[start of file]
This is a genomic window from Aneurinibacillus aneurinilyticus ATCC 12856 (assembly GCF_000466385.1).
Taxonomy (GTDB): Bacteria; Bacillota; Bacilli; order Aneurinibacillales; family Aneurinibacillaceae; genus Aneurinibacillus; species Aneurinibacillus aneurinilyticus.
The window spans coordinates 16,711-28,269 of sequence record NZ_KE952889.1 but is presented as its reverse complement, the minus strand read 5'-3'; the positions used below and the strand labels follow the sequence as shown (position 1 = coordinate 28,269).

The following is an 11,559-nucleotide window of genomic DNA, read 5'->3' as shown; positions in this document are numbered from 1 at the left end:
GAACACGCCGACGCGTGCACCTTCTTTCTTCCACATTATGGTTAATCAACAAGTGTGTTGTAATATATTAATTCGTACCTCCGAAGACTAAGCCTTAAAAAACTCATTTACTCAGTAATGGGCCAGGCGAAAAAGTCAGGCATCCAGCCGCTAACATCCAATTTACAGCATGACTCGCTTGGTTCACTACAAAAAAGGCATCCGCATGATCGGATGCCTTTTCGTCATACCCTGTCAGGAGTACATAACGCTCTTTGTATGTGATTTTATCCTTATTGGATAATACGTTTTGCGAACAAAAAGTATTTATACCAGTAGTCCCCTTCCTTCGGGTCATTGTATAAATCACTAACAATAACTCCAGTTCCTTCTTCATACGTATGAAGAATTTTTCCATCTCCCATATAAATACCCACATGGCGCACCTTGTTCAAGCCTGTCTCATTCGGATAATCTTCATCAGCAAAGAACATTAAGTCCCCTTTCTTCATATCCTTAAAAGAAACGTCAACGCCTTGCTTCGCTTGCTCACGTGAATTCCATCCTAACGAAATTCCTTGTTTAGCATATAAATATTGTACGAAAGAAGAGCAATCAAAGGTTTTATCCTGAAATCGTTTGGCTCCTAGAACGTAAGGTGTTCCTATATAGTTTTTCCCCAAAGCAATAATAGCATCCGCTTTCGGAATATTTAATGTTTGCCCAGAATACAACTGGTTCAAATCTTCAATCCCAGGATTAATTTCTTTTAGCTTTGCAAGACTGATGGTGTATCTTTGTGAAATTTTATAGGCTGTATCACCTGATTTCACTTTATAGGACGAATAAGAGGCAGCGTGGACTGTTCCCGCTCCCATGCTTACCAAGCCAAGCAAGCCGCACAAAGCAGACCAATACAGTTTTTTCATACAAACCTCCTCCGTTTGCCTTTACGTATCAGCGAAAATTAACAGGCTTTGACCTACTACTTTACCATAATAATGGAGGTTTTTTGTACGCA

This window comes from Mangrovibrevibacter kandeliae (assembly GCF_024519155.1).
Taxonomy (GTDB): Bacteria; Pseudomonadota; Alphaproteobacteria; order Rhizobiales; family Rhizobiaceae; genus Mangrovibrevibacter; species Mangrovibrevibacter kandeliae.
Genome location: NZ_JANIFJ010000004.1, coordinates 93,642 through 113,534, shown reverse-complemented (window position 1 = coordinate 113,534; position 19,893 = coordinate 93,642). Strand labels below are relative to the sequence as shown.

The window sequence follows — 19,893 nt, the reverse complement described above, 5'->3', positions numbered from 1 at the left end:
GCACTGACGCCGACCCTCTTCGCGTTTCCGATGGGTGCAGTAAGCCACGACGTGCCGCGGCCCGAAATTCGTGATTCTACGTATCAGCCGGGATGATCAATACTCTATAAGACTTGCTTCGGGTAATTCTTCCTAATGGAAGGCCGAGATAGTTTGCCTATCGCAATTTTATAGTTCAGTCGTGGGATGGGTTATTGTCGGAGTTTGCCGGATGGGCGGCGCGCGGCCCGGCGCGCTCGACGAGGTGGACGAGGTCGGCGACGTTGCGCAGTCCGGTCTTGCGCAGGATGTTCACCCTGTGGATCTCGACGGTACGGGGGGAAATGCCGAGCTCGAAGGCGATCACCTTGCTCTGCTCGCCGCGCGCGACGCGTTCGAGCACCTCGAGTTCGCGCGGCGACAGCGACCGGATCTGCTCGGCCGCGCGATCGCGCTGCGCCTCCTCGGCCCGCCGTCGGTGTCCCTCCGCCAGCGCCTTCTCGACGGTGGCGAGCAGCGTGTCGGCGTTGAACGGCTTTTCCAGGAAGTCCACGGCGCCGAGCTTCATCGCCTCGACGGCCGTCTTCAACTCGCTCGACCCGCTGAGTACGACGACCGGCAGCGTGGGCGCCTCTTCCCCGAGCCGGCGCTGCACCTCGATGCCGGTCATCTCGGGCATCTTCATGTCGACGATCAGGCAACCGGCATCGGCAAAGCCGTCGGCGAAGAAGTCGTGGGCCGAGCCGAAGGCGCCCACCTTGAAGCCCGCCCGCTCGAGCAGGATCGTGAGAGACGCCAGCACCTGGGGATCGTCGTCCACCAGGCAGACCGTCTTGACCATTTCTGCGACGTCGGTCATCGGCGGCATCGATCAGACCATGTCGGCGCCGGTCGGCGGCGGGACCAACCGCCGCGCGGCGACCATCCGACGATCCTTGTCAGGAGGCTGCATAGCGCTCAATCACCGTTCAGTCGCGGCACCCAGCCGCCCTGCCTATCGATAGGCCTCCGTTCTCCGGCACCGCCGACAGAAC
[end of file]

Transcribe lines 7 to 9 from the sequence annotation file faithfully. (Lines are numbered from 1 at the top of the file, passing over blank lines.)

Taxonomy (GTDB): Bacteria; Pseudomonadota; Alphaproteobacteria; order Rhizobiales; family Rhizobiaceae; genus Mangrovibrevibacter; species Mangrovibrevibacter kandeliae.
Genome location: NZ_JANIFJ010000004.1, coordinates 93,642 through 113,534, shown reverse-complemented (window position 1 = coordinate 113,534; position 19,893 = coordinate 93,642). Strand labels below are relative to the sequence as shown.

The window sequence follows — 19,893 nt, the reverse complement described above, 5'->3', positions numbered from 1 at the left end: